We crave leadership – someone to tell us what to do, or what we should do. Decisions are difficult, taking responsibility for an action, or an opinion is worrying and stressful; better to fall in behind someone who sounds as if they know what to do. But I don’t think that that’s the way it’s supposed to be. Take our church for example, as a community of faith its effectiveness is down to us all, each with their part to play – each of us taking a share in our common responsibility to bear the life of Christ to this place, to worship God and demonstrate his love to the world. If our mission relied on any one us it would fail – but it doesn’t, just as the disciples before us we share the burden, and the joy, and so make the impossible possible. Our greatest tool for mission is ourselves, our only asset, each other.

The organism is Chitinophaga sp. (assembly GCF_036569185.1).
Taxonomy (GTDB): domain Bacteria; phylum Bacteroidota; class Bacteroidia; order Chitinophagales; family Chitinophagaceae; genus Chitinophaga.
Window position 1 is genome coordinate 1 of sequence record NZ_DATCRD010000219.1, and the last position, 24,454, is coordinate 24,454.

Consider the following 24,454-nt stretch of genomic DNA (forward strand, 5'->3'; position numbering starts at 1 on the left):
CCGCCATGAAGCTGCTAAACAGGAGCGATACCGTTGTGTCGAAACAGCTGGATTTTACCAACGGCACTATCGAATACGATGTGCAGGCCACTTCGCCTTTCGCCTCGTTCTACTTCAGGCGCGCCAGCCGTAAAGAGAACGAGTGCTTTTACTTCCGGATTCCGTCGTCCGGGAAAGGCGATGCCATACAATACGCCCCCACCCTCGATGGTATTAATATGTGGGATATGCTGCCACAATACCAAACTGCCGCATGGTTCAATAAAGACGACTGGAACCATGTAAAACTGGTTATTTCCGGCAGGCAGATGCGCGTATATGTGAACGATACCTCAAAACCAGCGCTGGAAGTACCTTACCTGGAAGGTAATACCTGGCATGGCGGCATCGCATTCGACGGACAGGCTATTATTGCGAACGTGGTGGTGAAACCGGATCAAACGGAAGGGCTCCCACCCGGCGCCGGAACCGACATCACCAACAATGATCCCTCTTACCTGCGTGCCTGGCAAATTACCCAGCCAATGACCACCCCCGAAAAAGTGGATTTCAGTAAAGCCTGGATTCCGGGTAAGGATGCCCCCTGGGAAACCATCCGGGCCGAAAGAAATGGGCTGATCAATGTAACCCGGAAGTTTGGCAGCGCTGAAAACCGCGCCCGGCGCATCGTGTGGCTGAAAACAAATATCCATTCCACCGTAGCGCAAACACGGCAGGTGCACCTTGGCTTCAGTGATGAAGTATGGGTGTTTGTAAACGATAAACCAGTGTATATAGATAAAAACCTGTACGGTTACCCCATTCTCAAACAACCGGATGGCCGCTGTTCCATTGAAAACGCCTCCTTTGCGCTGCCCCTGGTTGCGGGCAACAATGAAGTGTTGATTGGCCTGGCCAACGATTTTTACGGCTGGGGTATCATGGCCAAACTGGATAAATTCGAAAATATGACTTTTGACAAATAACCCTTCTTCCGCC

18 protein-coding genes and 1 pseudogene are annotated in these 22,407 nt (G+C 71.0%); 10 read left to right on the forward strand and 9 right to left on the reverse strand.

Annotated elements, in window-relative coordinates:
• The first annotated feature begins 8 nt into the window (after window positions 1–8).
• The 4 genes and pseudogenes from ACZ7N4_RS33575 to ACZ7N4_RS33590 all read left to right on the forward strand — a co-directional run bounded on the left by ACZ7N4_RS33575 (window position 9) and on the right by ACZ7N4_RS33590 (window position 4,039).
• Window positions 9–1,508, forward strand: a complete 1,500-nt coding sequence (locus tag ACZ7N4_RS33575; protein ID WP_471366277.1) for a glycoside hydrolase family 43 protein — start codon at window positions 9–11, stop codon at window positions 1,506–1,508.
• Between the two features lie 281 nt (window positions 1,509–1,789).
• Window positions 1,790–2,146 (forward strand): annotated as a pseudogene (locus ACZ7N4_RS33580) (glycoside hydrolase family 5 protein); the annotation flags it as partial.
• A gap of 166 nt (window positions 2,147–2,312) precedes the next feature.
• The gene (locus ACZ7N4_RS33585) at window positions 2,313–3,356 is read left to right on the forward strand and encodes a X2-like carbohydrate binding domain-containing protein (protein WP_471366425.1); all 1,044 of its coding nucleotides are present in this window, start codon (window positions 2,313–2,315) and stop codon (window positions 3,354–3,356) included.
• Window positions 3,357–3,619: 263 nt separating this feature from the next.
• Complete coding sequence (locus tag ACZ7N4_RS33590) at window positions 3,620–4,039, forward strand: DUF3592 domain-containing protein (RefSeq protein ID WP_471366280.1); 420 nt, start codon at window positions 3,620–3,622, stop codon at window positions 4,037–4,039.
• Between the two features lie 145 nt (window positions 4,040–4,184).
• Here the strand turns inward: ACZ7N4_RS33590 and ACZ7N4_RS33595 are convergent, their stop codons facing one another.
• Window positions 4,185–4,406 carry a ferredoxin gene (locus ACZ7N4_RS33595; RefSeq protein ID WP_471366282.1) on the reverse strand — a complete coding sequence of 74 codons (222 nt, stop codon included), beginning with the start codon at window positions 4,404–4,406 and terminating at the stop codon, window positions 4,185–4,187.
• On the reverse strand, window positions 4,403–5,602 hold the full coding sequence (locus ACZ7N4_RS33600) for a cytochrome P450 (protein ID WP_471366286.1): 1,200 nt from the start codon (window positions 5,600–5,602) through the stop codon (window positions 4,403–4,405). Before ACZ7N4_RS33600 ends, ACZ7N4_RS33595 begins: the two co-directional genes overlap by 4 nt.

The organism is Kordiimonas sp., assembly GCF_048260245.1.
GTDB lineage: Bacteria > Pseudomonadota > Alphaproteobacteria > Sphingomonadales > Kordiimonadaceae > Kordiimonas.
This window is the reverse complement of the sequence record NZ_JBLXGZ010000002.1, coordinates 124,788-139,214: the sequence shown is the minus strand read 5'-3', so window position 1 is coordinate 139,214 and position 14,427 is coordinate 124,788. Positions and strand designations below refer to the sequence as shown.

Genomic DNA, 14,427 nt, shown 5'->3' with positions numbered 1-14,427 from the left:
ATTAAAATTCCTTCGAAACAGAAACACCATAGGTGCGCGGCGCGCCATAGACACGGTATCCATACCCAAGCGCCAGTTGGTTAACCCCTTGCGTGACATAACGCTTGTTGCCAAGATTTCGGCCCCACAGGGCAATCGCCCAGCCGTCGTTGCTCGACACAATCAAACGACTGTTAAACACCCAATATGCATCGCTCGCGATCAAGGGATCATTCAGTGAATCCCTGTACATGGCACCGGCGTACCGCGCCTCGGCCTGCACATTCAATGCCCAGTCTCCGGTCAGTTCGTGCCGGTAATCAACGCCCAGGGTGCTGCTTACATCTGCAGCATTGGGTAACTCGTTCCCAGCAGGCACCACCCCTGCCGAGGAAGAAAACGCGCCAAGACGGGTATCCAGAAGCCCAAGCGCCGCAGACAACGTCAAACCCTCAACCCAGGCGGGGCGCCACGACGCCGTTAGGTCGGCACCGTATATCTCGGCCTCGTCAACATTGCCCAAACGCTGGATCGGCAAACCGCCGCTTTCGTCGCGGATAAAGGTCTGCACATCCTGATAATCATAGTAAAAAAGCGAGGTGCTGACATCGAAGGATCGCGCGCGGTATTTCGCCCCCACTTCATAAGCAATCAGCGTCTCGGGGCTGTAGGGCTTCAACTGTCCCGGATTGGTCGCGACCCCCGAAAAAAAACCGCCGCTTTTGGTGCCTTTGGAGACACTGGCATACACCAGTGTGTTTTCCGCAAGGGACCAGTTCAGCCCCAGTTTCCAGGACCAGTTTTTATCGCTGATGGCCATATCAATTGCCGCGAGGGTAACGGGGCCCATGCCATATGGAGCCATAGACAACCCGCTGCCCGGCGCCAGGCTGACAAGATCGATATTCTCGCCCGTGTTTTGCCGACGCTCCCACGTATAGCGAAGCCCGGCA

Let us declare our faith in the resurrection of our Lord Jesus Christ:

Christ died for our sins in accordance with the scriptures;
he was buried; he was raised to life on the third day
in accordance with the scriptures;
afterwards he appeared to his followers,
and to all the apostles: this we have received,
and this we believe.  Amen.
1 Corinthians 15.3-7

HYMN Just as I am NEH 294/AMR 349 – Saffron Walden

1 Just as I am, without one plea

But that thy blood was shed for me,

And that thou bidd’st me come to thee,

O Lamb of God, I come.

2 Just as I am, though tossed about

With many a conflict, many a doubt,

Fightings within, and fears without,

O Lamb of God, I come.

3 Just as I am, poor, wretched, blind;

Sight, riches, healing of the mind,

Yea all I need, in thee to find,

O Lamb of God, I come.

4 Just as I am, thou wilt receive,

Wilt welcome, pardon, cleanse, relieve: